horsemens' groups protested its deletion of a provision in state law to guarantee a certain percentage of VLT revenues be dedicated to purses and breeding funds. A state appeals court earlier this year rejected that revenue-sharing provision, and backers say the new legislation is an attempt to answer the court decision. They say tracks are willing to share VLT revenues with purses as a part of contracts with horsemens' groups.The measures, promoted by racing interests, come as Gov. George Pataki said he favors permitting up to five Las Vegas-style casinos in the Catskills resort area, up from the three that are now authorized under state law. The casinos would be major competition for the state's racing industry, particularly the New York Racing Association since the casinos would be located within about 90 minutes of two of its New York tracks."I think five makes perfectly good sense,'' Pataki said.The Catskills casino expansion idea was promoted by Pataki just one day before he announced Dec. 6 a settlement agreement with two tribes -- the Oneida Indian Tribe of Wisconsin and the Stockbridge-Munsee Community -- to resolve existing land claim lawsuits in return for the tribes' development of two casinos in the Catskills.The proposal would need state legislative backing, and there was already growing opposition by some lawmakers and, in particularly, New York state-based tribes that say Pataki is illegally cutting deals with out-of-state tribes for lucrative casino deals.The two pieces of VLT legislation are meant to help VLTs become operationalat Aqueduct, a business both NYRA and state government is counting on for bringing in revenues. NYRA's VLT partner, MGM Mirage, has refused to begin the operation unless it had assurances that it will still be the VLT operator even if NYRA loses its franchise after 2007 to operate Aqueduct and two other tracks in the state. The legislation states MGM would be the VLT operator whether NYRA or some other entity, such as Magna Entertainment, is awarded the next racing franchise.One of the VLT measures was pushed by Jeffrey Gural, a Manhattan real estate developer and standardbred owner. He is also an owner of Tioga Park, a long-shuttered track near the Pennsylvania border that he wants to re-open next year with racing and a VLT casino. Gural is a significant donor to political causes at the Capitol.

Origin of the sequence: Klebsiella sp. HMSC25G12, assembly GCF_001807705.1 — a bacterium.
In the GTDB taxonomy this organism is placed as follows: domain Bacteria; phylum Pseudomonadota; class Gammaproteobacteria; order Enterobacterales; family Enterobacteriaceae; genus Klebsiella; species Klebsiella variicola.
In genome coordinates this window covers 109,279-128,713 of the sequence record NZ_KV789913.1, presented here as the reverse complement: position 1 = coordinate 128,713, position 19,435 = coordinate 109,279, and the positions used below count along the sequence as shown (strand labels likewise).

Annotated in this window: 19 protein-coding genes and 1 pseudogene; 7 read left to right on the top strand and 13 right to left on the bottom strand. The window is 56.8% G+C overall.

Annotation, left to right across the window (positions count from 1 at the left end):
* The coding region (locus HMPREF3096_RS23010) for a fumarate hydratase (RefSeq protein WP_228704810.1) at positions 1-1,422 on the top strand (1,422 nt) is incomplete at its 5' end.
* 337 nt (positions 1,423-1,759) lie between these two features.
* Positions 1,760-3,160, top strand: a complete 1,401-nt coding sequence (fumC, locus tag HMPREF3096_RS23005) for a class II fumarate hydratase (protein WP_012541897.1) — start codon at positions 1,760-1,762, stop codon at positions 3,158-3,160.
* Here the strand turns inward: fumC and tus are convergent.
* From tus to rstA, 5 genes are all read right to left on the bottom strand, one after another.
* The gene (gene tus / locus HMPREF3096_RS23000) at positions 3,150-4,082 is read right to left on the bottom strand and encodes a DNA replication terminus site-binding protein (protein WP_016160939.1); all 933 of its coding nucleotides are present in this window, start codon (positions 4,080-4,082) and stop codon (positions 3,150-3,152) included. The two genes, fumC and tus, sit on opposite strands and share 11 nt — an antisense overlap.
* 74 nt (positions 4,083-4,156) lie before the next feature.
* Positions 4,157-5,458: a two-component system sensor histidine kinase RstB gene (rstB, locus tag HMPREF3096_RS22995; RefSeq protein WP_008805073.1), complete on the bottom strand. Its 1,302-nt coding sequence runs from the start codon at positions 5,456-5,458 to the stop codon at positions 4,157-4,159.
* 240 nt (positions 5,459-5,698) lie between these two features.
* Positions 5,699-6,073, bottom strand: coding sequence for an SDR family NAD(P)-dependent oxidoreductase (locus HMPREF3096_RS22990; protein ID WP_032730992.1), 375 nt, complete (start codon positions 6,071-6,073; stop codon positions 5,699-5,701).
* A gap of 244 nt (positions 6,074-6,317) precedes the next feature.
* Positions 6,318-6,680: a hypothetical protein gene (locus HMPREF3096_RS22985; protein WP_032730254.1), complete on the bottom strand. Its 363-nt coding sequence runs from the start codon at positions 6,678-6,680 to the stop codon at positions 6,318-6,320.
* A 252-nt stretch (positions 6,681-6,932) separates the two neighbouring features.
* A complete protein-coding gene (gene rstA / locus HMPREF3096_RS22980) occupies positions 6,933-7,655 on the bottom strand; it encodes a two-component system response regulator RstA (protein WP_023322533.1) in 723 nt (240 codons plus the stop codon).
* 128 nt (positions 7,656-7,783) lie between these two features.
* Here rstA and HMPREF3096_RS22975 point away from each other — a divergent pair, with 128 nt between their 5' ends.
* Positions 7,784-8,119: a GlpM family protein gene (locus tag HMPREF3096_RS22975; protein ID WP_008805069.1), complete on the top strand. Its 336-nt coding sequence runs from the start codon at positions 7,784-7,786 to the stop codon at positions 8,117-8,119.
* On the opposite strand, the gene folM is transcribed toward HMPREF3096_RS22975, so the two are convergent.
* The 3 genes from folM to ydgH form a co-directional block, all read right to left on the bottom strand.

Presently, 92% of VLT wagers are returned to bettors. The remaining 8% goes mostly to the state, with 29% going to the racing industry, with portions for tracks, purses and breeding funds. Under one bill, the industry share would rise to 32% on the first $50 million in VLT proceeds, 29% on the next $100 million and 26% after that.Racing lobbyists at the Capitol, led by NYRA and Yonkers Raceway, were pressing lawmakers during a special, two-day session Dec. 6-7 to enact some version of the VLT measures to get the much-delayed facilities open. Presently, VLTs are running at four racetracks, including Finger Lakes. But lawmakers appeared to be in no rush to resolve the VLT matter until next year.